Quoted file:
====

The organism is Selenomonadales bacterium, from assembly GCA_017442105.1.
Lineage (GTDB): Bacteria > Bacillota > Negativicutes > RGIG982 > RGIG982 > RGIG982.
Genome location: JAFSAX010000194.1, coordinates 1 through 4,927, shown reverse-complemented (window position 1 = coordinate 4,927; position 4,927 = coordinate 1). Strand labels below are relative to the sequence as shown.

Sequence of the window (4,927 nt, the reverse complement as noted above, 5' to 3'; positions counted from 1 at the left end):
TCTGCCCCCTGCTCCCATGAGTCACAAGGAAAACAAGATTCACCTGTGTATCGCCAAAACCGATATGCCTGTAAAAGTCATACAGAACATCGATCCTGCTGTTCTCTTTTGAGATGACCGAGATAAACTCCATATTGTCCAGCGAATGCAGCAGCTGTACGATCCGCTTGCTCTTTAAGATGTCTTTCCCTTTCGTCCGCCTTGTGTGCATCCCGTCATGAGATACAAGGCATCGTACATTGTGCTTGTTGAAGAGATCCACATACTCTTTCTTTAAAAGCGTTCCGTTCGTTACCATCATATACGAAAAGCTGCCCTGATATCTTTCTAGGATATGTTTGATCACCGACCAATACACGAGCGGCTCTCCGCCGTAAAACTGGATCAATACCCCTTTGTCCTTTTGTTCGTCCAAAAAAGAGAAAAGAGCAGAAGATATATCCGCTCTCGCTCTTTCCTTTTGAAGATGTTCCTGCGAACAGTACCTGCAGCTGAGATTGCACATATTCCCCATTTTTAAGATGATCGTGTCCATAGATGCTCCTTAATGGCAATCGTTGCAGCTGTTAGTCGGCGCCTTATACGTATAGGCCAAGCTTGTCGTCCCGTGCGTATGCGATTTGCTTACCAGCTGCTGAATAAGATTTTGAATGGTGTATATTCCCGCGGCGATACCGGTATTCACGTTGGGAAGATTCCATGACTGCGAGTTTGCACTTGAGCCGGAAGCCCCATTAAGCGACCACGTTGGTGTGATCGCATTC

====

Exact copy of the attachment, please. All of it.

The organism is Selenomonadales bacterium, from assembly GCA_017442105.1.
Lineage (GTDB): Bacteria > Bacillota > Negativicutes > RGIG982 > RGIG982 > RGIG982.
Genome location: JAFSAX010000194.1, coordinates 1 through 4,927, shown reverse-complemented (window position 1 = coordinate 4,927; position 4,927 = coordinate 1). Strand labels below are relative to the sequence as shown.

Sequence of the window (4,927 nt, the reverse complement as noted above, 5' to 3'; positions counted from 1 at the left end):
TCTGCCCCCTGCTCCCATGAGTCACAAGGAAAACAAGATTCACCTGTGTATCGCCAAAACCGATATGCCTGTAAAAGTCATACAGAACATCGATCCTGCTGTTCTCTTTTGAGATGACCGAGATAAACTCCATATTGTCCAGCGAATGCAGCAGCTGTACGATCCGCTTGCTCTTTAAGATGTCTTTCCCTTTCGTCCGCCTTGTGTGCATCCCGTCATGAGATACAAGGCATCGTACATTGTGCTTGTTGAAGAGATCCACATACTCTTTCTTTAAAAGCGTTCCGTTCGTTACCATCATATACGAAAAGCTGCCCTGATATCTTTCTAGGATATGTTTGATCACCGACCAATACACGAGCGGCTCTCCGCCGTAAAACTGGATCAATACCCCTTTGTCCTTTTGTTCGTCCAAAAAAGAGAAAAGAGCAGAAGATATATCCGCTCTCGCTCTTTCCTTTTGAAGATGTTCCTGCGAACAGTACCTGCAGCTGAGATTGCACATATTCCCCATTTTTAAGATGATCGTGTCCATAGATGCTCCTTAATGGCAATCGTTGCAGCTGTTAGTCGGCGCCTTATACGTATAGGCCAAGCTTGTCGTCCCGTGCGTATGCGATTTGCTTACCAGCTGCTGAATAAGATTTTGAATGGTGTATATTCCCGCGGCGATACCGGTATTCACGTTGGGAAGATTCCATGACTGCGAGTTTGCACTTGAGCCGGAAGCCCCATTAAGCGACCACGTTGGTGTGATCGCATTC